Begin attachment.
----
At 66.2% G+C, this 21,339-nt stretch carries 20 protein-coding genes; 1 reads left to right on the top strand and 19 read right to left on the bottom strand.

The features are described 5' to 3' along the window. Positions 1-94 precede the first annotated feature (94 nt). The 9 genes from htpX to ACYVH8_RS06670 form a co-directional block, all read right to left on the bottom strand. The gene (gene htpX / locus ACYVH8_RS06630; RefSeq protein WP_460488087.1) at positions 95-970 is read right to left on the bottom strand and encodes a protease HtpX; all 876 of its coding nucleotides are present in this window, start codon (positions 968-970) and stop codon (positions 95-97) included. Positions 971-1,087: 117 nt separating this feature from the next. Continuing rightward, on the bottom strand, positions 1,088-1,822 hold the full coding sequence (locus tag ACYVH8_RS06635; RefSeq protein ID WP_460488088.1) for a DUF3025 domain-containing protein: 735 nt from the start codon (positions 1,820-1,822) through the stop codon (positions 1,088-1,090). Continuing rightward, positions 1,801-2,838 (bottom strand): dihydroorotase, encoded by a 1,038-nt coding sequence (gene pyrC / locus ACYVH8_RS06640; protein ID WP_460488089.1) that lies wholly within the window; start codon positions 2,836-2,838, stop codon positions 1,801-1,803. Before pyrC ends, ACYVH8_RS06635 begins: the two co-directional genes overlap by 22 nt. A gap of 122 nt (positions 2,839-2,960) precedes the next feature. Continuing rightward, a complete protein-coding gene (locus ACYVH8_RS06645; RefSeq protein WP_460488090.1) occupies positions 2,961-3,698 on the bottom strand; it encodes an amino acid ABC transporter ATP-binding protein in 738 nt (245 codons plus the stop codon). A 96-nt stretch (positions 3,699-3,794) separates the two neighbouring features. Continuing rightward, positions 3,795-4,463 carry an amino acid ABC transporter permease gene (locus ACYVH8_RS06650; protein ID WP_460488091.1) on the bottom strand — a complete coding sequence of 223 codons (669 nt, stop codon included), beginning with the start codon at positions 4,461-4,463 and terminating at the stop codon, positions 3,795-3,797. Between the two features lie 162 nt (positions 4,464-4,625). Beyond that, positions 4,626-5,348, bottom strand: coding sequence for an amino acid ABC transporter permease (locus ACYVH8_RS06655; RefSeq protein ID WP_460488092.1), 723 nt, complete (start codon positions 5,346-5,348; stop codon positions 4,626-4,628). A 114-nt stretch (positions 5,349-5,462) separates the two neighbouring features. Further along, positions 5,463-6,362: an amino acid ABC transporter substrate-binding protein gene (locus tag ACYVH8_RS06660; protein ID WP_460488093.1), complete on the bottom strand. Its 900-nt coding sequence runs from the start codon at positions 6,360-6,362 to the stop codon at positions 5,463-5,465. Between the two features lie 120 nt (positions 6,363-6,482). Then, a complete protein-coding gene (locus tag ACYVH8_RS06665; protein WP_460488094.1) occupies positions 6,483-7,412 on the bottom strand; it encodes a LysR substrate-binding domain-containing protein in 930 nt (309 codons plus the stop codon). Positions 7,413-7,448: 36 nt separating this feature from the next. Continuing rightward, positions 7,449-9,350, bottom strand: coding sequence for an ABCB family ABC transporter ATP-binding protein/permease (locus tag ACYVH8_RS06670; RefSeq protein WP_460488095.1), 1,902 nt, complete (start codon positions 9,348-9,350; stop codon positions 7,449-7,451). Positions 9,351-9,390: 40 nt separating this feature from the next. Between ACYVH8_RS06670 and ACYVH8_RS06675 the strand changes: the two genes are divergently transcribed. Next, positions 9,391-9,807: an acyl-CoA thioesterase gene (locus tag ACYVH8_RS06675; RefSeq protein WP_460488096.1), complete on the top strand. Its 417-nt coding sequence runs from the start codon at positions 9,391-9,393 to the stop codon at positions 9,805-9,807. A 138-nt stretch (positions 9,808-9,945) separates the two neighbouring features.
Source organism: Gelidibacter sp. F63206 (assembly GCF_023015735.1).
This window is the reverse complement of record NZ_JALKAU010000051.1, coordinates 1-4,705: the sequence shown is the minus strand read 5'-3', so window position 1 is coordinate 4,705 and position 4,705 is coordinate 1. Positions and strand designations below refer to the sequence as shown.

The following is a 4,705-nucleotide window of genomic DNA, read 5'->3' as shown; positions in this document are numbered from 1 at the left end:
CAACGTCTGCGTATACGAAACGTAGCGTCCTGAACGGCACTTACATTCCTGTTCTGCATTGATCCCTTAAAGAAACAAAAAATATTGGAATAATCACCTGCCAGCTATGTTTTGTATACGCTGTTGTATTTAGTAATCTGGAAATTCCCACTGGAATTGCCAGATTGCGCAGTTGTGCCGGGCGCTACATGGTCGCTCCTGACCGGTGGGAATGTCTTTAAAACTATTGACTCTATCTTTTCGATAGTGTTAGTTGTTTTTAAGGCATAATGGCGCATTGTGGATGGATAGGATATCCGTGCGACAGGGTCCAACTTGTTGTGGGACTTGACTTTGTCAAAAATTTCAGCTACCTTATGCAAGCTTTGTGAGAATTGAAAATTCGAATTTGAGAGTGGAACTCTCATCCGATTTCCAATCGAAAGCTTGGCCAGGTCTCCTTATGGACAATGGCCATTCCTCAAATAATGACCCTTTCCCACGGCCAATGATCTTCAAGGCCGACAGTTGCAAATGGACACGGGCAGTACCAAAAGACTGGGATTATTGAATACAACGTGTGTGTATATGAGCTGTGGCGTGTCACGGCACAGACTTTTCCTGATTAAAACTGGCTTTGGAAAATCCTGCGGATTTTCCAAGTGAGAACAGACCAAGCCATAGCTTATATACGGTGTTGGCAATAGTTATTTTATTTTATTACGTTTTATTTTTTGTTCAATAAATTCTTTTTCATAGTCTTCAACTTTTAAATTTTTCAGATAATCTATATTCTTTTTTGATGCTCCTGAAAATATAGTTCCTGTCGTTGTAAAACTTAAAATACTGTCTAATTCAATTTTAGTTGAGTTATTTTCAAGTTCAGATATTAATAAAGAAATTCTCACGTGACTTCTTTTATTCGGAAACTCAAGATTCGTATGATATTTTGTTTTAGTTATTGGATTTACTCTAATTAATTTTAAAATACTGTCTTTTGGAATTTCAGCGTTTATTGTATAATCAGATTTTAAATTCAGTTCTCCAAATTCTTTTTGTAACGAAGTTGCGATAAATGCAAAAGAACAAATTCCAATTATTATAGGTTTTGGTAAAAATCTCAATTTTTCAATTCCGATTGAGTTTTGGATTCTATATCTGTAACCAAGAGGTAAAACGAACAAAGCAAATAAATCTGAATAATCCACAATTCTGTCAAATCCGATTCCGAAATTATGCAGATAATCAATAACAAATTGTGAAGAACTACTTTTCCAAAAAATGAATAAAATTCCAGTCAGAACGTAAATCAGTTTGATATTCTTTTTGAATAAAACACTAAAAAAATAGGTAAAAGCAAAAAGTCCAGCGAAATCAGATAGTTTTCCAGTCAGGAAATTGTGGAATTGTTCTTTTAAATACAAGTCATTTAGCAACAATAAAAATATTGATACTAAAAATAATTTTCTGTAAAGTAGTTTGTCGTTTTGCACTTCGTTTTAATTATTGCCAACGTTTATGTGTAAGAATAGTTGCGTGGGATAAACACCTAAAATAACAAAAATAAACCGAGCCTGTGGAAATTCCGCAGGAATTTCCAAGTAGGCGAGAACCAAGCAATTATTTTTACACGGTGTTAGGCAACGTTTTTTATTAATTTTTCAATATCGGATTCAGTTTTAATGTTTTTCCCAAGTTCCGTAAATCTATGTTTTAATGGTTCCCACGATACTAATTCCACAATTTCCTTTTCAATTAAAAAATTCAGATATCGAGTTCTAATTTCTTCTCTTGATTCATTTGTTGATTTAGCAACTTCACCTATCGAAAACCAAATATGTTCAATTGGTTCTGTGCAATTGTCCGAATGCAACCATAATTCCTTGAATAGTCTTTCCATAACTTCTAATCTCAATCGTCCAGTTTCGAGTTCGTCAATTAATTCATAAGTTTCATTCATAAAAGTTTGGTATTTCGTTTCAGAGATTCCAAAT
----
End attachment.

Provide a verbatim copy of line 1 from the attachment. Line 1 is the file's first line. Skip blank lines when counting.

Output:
At 66.2% G+C, this 21,339-nt stretch carries 20 protein-coding genes; 1 reads left to right on the top strand and 19 read right to left on the bottom strand.